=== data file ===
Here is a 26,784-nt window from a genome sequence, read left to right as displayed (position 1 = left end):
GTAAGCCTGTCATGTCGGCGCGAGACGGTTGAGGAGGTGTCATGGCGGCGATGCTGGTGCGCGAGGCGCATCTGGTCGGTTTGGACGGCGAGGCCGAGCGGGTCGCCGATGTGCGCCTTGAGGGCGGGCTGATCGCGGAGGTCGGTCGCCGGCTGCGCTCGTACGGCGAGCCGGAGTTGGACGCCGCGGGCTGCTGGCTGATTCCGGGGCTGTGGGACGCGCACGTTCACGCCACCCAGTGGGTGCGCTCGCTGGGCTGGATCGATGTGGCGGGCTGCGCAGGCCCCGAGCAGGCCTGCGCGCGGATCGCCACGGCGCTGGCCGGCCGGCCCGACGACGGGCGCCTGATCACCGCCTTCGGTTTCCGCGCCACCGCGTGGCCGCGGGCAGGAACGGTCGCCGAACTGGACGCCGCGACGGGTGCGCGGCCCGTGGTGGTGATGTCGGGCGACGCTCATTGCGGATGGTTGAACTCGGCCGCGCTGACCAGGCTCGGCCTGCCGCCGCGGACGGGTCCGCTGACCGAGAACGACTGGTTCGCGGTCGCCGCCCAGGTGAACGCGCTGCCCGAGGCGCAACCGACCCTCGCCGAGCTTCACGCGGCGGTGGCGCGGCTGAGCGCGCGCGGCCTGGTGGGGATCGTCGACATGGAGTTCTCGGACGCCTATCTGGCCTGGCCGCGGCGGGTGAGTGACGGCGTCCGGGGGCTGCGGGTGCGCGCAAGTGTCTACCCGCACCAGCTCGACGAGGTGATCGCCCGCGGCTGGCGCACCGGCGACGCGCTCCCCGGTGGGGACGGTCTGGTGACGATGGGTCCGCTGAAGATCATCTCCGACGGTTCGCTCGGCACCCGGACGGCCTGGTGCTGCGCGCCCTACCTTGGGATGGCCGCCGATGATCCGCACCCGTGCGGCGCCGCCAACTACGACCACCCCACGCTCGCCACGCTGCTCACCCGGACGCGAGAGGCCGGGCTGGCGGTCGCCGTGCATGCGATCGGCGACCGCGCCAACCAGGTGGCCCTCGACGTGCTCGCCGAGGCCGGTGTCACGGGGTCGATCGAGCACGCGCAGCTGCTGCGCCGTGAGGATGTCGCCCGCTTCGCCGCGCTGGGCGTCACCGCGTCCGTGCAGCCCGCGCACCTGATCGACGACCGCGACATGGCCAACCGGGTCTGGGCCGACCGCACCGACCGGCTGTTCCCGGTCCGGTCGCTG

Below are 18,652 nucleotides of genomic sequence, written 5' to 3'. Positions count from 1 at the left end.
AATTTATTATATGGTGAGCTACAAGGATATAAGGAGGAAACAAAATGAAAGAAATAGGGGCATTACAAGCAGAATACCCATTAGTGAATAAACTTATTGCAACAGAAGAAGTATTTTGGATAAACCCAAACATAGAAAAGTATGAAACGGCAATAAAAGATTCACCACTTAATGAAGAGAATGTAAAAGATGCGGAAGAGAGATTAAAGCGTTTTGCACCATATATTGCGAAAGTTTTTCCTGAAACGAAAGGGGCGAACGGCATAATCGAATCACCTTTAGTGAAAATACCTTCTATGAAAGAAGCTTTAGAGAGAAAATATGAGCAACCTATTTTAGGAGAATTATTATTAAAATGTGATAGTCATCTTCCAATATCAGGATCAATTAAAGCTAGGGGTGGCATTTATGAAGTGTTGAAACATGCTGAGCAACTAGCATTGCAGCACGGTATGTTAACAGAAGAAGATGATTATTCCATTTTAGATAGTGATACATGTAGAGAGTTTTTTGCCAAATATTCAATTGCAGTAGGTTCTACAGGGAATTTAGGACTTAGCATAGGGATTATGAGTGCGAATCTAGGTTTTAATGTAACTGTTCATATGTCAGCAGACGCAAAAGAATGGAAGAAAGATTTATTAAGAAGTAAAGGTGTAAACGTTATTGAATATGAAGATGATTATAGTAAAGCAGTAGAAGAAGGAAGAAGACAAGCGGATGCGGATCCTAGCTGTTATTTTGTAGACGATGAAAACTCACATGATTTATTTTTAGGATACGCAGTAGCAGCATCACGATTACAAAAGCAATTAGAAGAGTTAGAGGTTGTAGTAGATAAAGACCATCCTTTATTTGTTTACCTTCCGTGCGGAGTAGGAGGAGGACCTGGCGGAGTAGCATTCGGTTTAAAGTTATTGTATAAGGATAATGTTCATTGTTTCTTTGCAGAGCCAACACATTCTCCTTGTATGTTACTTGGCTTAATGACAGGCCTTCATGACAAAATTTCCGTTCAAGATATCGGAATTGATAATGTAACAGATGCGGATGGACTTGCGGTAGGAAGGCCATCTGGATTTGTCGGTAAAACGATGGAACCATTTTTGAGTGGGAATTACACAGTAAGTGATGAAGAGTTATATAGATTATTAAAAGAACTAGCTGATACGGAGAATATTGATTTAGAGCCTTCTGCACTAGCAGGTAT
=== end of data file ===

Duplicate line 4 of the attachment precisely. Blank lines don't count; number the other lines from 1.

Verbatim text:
AATTTATTATATGGTGAGCTACAAGGATATAAGGAGGAAACAAAATGAAAGAAATAGGGGCATTACAAGCAGAATACCCATTAGTGAATAAACTTATTGCAACAGAAGAAGTATTTTGGATAAACCCAAACATAGAAAAGTATGAAACGGCAATAAAAGATTCACCACTTAATGAAGAGAATGTAAAAGATGCGGAAGAGAGATTAAAGCGTTTTGCACCATATATTGCGAAAGTTTTTCCTGAAACGAAAGGGGCGAACGGCATAATCGAATCACCTTTAGTGAAAATACCTTCTATGAAAGAAGCTTTAGAGAGAAAATATGAGCAACCTATTTTAGGAGAATTATTATTAAAATGTGATAGTCATCTTCCAATATCAGGATCAATTAAAGCTAGGGGTGGCATTTATGAAGTGTTGAAACATGCTGAGCAACTAGCATTGCAGCACGGTATGTTAACAGAAGAAGATGATTATTCCATTTTAGATAGTGATACATGTAGAGAGTTTTTTGCCAAATATTCAATTGCAGTAGGTTCTACAGGGAATTTAGGACTTAGCATAGGGATTATGAGTGCGAATCTAGGTTTTAATGTAACTGTTCATATGTCAGCAGACGCAAAAGAATGGAAGAAAGATTTATTAAGAAGTAAAGGTGTAAACGTTATTGAATATGAAGATGATTATAGTAAAGCAGTAGAAGAAGGAAGAAGACAAGCGGATGCGGATCCTAGCTGTTATTTTGTAGACGATGAAAACTCACATGATTTATTTTTAGGATACGCAGTAGCAGCATCACGATTACAAAAGCAATTAGAAGAGTTAGAGGTTGTAGTAGATAAAGACCATCCTTTATTTGTTTACCTTCCGTGCGGAGTAGGAGGAGGACCTGGCGGAGTAGCATTCGGTTTAAAGTTATTGTATAAGGATAATGTTCATTGTTTCTTTGCAGAGCCAACACATTCTCCTTGTATGTTACTTGGCTTAATGACAGGCCTTCATGACAAAATTTCCGTTCAAGATATCGGAATTGATAATGTAACAGATGCGGATGGACTTGCGGTAGGAAGGCCATCTGGATTTGTCGGTAAAACGATGGAACCATTTTTGAGTGGGAATTACACAGTAAGTGATGAAGAGTTATATAGATTATTAAAAGAACTAGCTGATACGGAGAATATTGATTTAGAGCCTTCTGCACTAGCAGGTAT